sarara

Real Africa with Bush & Beyond

$5,000

Bush & Beyond safari collection includes different geographic areas, different styles of accommodation, different types of activities and even different wildlife. Sometimes makes it hard to decide where to go on your safari because you spoilt for choice!  Keeping that in mind, we can tailor itineraries to your specification or simply mix and match the properties to your heart’s content.  We just want you to have an amazing time when visiting any of the Bush and Beyond properties. 

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Welcome to Africa!

Bush & Beyond safari collection includes different geographic areas, different styles of accommodation, different types of activities and even different wildlife. Sometimes makes it hard to decide where to go on your safari because you spoilt for choice!  Keeping that in mind, we can tailor itineraries to your specification or simply mix and match the properties to your heart’s content.  We just want you to have an amazing time when visiting any of the Bush and Beyond properties.

Additional information

Lake Turkana & The Nile Perch

An utterly unique place, Turkana is, at least for now, unspoiled by development or environmental problems.The Lake is naturally very saline because it has no outlet and a very high evaporation rate and so the series of dams upstream will in all likely hood alter the ecology of the lake itself (because so much more of the evaporation will now happen upstream). Driving to Turkana its all really not for the light hearted traveler or those seeking an easy no-problems vacation.The Flyfishing potential up here is huge and in the more protected National Parks along the lake you might expect to have the best chance hooking into a big Perch.

Sibiloi National Park

For the more adventurous, the long road North leads to Sibiloi,a 1600 square km National Park recently accorded World Heritage Status. This park is a real surprise after a long desert journey- there is plenty of open green, grassland- and plenty of game. Zebra, Topi, Giraffe, Ostrich, Hippo and the occasional Lion and Cheetah have all been sighted in the park.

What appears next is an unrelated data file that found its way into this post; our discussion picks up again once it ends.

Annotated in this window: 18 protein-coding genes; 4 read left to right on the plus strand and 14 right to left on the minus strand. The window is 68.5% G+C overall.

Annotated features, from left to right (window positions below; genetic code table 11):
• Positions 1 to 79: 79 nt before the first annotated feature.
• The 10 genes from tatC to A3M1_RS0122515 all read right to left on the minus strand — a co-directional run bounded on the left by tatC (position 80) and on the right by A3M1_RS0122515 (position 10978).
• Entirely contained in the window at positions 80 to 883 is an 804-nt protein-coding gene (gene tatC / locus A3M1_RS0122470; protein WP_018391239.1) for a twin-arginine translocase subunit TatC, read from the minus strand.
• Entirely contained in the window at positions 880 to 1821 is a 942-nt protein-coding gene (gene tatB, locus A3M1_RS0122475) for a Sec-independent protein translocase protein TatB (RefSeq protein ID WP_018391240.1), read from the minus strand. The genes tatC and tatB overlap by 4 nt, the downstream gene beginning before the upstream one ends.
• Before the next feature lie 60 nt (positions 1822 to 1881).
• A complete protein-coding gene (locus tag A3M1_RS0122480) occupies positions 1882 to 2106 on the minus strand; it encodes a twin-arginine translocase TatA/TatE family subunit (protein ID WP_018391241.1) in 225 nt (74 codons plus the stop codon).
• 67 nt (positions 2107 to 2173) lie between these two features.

Mugie Sanctuary

Mugie is 46,000 acres but 22,000 acres have been set aside to create Mugie Sanctuary.
The Mugie sanctuary is home to around seventy species of mammal including lion, cheetah, leopard, buffalo, elephant, eland and hyena. We have many endangered species residing on Mugie including the Grevys zebra and Jacksons Hartebeest

Namunyak Wildlife Conservation Trust

This is home to the proud Samburu people, a group of semi-nomadic pastoralists who have long shown tolerance for the wildlife that co-exists alongside their cattle. Sarara sits on community-owned land, outside the Lewa Wildlife Conservancy.

The Trust was set up in 1995 specifically to promote wildlife conservation and to assist the local community to benefit from tourism, in return for protecting the wildlife species living on their land.

The conservation work carried out by the Namunyak Trust to date has been hugely successful. Today, several thousand elephant are recorded as living and breeding peacefully in the southern Mathews Range area, together with a variety of other wildlife species such as buffalo, lion, leopard, cheetah, African wild dog, greater and lesser kudu, gerenuk, reticulated giraffe, impala and dik dik.

The Mathews Range

The Mathews is characterized by steep topography and granite outcrops that make most of the area inaccessible. The highest point of the Mathews Range is Warges Peak which stands at 2,688 meters above sea level. The forest is known for being in the best condition of all the sky island forests in northern Kenya.
This is primarily due to its remote location, rugged steep terrain which precludes easy access and traditional compatible use of the forest.

Singing Wells of Samburu

In the sand river, Samburu's dig a hole just deep enough until they find water and then they take a bucket or an old vegetable oil tin and fill it with water for their stock. Of course, as the dry season goes on, the water is harder to come by and the hole gets deeper and deeper. Eventually it might be 15 or 20 feet deep, necessitating a chain of three or four lmurran passing the bucket from hand to hand, all while they sing a lilting chant that reverberates all along the sand river where four or five other groups of warrior herdsmen are doing the same thing. For this reason, they are called the singing wells.

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